Employment and Training Administration, Department of Labor.
Notice of availability of funds and solicitation for grant applications (SGA/DFA 04-103).
Catalog of Federal Assistance No.: 17.257.
This notice contains all of the necessary information and forms needed to apply for grant funding. The U.S. Department of Labor (USDOL), Employment and Training Administration (ETA), announces the availability up to $5.5 million for grants to eligible Workforce Investment Boards (WIBs) that have demonstrated successfully the ability to form working partnerships with grassroots faith-based and community organizations (FBCOs).
This grant will build upon successful ETA grants from program years (PY) 2001 and 2002 that focused on the use of intermediaries to build partnerships between FBCOs and local One-Stop systems. The WIB will develop and implement an 18 month project to encourage the formation of long-term partnerships with FBCOs that meet an unmet community need related to hard-to-serve populations, ex-offender re-integration, and employment and welfare-to-work.
This investment supports and complements the President's High-Growth Job Training Initiative. The foundation of this initiative is the creation of partnerships to work collaboratively in the development of solutions to the human resource challenges facing our growth industries while developing maximum access for American workers to gain the competencies they need to obtain good jobs. These partnerships include the public workforce system, business and industry, education and training providers and economic development principals; this solicitation is designed to also extend the partnership invitation to FBCOs through the direct involvement of our nation's Workforce Investment Boards.
This grant also complements ETA's ongoing sectoral employment research and evaluations—i.e., identifying workforce needs and opportunities within a local or regional industry or cross-industry occupational group while retaining a focus on economic performance and competitiveness. FBCOs can discharge a significant community role in assisting Boards by bringing new entrants to the job market who can be trained and equipped to meet emerging and evolving industry needs. Each applicant Board will identify up to three businesses or industry sectors to collaborate with the Board and FBCOs within the local One-Stop system to provide jobs for qualified employees from the identified geographic areas.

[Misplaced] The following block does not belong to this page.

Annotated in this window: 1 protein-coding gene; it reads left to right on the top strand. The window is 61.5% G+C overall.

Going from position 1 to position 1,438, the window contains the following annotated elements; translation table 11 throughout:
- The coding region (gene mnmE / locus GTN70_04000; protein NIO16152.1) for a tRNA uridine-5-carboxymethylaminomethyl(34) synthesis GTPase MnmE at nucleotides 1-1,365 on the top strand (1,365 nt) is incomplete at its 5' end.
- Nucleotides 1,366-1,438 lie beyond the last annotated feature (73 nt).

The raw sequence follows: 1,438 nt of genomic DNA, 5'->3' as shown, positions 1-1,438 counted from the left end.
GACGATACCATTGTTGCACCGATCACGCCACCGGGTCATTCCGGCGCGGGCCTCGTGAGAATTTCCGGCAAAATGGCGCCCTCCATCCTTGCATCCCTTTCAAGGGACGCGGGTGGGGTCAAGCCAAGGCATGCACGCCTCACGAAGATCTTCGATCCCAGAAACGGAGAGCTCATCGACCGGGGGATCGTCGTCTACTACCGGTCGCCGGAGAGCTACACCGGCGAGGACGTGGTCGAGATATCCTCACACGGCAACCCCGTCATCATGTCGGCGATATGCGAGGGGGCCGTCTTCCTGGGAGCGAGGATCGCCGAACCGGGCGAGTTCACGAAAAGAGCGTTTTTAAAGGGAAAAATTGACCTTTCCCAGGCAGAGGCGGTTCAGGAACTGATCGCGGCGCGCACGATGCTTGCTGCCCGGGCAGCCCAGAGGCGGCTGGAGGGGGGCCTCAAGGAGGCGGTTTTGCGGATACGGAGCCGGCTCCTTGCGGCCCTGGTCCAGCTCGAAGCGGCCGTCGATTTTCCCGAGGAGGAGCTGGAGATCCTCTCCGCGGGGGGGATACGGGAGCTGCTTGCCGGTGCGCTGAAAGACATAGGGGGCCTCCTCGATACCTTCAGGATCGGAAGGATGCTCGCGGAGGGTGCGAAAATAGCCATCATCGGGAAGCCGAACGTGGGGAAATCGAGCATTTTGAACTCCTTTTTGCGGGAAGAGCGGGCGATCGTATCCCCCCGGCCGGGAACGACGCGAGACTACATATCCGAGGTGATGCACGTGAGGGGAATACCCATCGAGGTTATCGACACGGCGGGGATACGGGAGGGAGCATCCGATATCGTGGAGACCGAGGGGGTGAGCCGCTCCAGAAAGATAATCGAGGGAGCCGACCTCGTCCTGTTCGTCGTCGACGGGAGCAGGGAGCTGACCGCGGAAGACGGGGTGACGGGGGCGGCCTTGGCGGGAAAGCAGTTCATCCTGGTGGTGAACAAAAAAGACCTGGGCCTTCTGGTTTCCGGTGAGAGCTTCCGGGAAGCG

Applications will be accepted commencing on April 6, 2004. The closing date for receipt of applications under this announcement is May 6, 2004. May 6, 2004. Applications must be received by 4 p.m. (ET) at the address below: No exceptions to the mailing and hand-delivery conditions set forth in this notice will be granted. Applications that do not meet the conditions set forth in this notice will not be honored. Telefacsimile (FAX) applications will not be honored.End Preamble Start Supplemental Information
I. Funding Opportunity Description
A. Overview of ETA and CFBCI Initiatives
DOL CFBCI works to remove administrative and regulatory barriers that would prevent faith-based and community organizations from competing equally for federal dollars. In addition, CFBCI develop innovative programs to foster partnerships between DOL-funded programs and faith-based and community organizations (FBCOs). CFBCI educate organizations about local opportunities to collaborate with the workforce development system and about opportunities to participate in national grant programs. CFBCI also work with local government officials and administrators to integrate faith-based and community organizations into the strategic planning and service delivery processes of local Workforce Investment Boards.
Since 2001, CFBCI has worked with ETA to provide $22.1 million in grants to assist states, intermediary organizations and grassroots groups in creating partnerships between FBCOs and the One-Stop Career Center System. In addition to grants, CFBCI has undertaken technical assistance activities that are designed to help FBCOs access and partner with the $15 billion state and local workforce development system. Begun in Memphis, Tennessee, and Milwaukee, Wisconsin, the Touching Lives and Communities Pilot Program provided in-depth technical assistance to local alliances of FBCOs, elected officials and workforce development boards to remove barriers and foster partnerships at the local level. The report on this effort, Experiences from the Field: Fostering Workforce Development Partnerships with Faith-Based and Community Organizations, serves as the basis for a new nation-wide effort to encourage partnerships between FBCOs and Workforce Investment Boards called the Touching Lives and Communities Technical Assistance Program (TLC-TAP). Additionally, CFBCI produced Bridging the Gap: Meeting the Challenges of Universal Access Through Faith-Based and Community Partnerships, which highlights strategies by 2002 State and Intermediary grantees to help job seekers access services through grassroots faith-based and community organizations. CFBCI also has created Empowering New Partnerships: Faith-Based and Community Initiatives in the Workforce System, which provides an overview of basic strategies for engaging grassroots organizations in the workforce system.
Through TLC-TAP, the CFBCI and ETA are creating a peer-to-peer learning network, publishing tool kits and other resource materials and hosting national conference calls on topics related to the initiative. For more resources, please visit the CFBCI Web site, http://www.dol.gov/cfbci as well as the TLC-TAP Web site, http://www.nawb.org/fbci.
B. Project Objectives
The Grantee(s) will implement, in partnership with USDOL, a project designed to meet the following objectives:
- Create new sustainable, financial and non-financial relationships with grassroots FBCOs and other partners that help individuals in targeted area transition to industries/careers that are growing locally and can offer strong career opportunities. Local intermediary organizations can be effective partners in building FBCO collaboratives when they have preexisting relationships with grassroots organizations.